Daily Agenda: European Data Improves
European growth surprises while inflation remains elusive; UPS faces pension charge; China raises currency band; Atlantic City teeters.
Some welcome news for European Central Bank President Mario Draghi arrived today in the form of surprisingly robust growth data, in particular for France and Spain. While the ECB asset-purchase program has had a profound impact on financial assets, concerns about the ability of monetary policy to foster organic growth have weighed on investors’ minds in recent months. Gross-domestic-product data from France showed positive momentum with a headline expansion of 0.5 percent on an annualized basis, an improvement from the final quarter of 2015 and better than consensus forecasts. Separately, Spanish GDP registered at 0.8 percent for the first three months of 2016. According to the full report by Eurostat, aggregate headline GDP for the common-currency region expanded by an annualized 0.6 percent for the period — stronger than forecast, and a decline in the headline unemployment rate for March to 10.2 percent versus a prior 10.4. It was not all good news however, with consumer-inflation index levels for the Eurozone contracting by 0.2 percent year-over-year for April. For investors the question now is whether improving fundamentals will cause ECB policy makers to chart a more hawkish course.
UPS faces pension charges. United Parcel Service warned investors on Friday that the company may assume as much as $3.8 billion in additional pension obligations depending on a Treasury Department ruling on past obligations. Separately, the global delivery firm reported earnings of $1.27 per share for the first quarter of the year, besting consensus analysts’ estimates of $1.22.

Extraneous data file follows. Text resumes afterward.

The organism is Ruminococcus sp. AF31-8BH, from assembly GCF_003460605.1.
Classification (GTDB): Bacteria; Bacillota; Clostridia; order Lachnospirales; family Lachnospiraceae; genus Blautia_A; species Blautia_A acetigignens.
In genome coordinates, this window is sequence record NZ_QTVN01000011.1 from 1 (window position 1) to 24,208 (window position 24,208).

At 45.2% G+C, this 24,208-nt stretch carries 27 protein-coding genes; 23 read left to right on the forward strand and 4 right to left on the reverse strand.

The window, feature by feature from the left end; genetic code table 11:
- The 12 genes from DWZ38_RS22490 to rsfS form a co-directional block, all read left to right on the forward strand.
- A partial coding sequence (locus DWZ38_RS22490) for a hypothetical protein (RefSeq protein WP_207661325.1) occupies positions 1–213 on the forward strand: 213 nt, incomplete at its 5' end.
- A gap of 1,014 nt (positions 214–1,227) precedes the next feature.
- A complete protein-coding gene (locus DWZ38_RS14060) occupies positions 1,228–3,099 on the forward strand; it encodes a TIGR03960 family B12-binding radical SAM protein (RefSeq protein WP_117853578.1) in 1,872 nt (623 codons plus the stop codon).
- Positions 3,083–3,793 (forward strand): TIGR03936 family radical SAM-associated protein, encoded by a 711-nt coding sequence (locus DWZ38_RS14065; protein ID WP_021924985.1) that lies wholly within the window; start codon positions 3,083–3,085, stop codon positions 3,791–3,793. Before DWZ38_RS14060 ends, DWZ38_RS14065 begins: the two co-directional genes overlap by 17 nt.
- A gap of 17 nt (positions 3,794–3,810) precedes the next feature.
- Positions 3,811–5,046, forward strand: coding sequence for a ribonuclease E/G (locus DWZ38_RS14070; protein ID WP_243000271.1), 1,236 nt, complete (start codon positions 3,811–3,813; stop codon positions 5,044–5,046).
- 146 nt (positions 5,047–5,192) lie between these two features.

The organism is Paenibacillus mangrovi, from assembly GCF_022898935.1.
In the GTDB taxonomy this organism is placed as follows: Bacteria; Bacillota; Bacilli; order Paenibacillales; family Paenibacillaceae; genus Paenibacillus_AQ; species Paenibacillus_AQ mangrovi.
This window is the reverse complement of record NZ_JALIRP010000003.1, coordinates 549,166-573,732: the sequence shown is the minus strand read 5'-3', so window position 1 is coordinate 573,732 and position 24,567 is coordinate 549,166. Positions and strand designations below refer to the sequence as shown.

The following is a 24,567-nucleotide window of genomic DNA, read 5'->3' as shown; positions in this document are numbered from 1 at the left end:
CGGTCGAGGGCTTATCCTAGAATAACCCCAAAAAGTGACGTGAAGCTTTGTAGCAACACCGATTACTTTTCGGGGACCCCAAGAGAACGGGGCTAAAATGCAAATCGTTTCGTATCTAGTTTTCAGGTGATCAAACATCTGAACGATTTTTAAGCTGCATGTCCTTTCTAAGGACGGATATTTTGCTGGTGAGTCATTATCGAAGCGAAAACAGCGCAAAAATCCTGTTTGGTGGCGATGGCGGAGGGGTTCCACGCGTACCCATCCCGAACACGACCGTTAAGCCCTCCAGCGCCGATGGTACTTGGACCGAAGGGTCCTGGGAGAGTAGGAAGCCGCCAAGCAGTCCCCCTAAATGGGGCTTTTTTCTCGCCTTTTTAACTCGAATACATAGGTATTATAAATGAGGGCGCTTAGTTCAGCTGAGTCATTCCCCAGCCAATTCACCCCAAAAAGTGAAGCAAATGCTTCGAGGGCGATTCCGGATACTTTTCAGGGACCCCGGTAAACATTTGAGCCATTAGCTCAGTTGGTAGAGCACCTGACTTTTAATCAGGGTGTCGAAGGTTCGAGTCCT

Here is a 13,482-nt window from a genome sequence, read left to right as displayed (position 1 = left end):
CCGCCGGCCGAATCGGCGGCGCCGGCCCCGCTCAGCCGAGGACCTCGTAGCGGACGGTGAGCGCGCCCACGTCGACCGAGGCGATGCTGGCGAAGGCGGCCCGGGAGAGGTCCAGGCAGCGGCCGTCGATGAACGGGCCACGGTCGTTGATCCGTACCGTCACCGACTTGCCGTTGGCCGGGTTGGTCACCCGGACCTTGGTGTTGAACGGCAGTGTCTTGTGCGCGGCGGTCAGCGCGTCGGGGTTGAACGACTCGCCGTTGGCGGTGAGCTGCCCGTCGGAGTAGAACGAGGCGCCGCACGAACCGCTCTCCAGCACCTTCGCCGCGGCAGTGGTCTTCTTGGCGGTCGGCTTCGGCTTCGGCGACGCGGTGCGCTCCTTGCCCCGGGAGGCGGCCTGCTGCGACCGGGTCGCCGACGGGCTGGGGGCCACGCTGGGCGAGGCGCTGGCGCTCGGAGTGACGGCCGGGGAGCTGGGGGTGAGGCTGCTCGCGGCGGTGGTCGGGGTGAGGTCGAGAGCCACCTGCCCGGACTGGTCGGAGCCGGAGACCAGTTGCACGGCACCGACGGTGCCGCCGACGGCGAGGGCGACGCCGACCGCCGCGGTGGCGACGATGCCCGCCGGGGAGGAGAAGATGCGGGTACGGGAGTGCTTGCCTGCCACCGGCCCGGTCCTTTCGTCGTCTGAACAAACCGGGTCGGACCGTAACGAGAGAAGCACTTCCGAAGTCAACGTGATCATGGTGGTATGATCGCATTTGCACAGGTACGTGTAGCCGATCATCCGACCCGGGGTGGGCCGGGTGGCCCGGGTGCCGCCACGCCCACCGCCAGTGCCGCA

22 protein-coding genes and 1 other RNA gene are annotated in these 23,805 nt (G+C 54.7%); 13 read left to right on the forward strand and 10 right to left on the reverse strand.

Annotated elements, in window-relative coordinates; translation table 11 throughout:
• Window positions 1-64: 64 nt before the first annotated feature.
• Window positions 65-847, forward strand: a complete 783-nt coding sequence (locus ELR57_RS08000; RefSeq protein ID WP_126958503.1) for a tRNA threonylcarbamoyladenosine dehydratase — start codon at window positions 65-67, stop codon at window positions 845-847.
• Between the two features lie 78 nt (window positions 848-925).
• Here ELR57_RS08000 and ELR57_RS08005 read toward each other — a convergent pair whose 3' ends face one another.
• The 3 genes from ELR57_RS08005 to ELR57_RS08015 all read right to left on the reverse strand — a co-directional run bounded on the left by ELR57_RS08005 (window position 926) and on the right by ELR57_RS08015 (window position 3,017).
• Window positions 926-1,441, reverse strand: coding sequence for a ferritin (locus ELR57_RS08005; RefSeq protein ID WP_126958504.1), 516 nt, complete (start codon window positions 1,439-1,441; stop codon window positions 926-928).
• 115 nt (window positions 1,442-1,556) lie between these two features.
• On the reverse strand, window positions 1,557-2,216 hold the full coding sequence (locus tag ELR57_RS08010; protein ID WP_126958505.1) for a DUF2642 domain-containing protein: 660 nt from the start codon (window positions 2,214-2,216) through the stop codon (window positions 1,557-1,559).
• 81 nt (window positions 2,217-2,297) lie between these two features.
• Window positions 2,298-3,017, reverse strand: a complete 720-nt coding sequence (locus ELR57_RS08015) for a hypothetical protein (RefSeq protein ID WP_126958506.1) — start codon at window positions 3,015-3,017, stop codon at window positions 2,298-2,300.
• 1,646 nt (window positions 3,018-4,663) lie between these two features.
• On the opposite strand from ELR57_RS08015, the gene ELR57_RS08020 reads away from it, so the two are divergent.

PBOC raises currency band. The People’s Bank of China, the country’s central bank, raised its yuan/dollar fixing level on Friday by the largest measure since the bank abandoned a hard currency peg in 2005. In response to a sharp decline in the dollar reference rate, the fixing level was increased by 0.6 percent to 6.46 per dollar. The move comes after weak GDP data sent the dollar lower versus major currencies on Thursday.
Atlantic City teeters. As the New Jersey shore casino city faces the increasingly likely prospect of insolvency, multiple media outlets are reporting that a modest interest payment due on Sunday may not be paid. Atlantic City Mayor Don Guardian has publicly acknowledged that it will be impossible for the municipality to meet current obligations without a debt restructuring.
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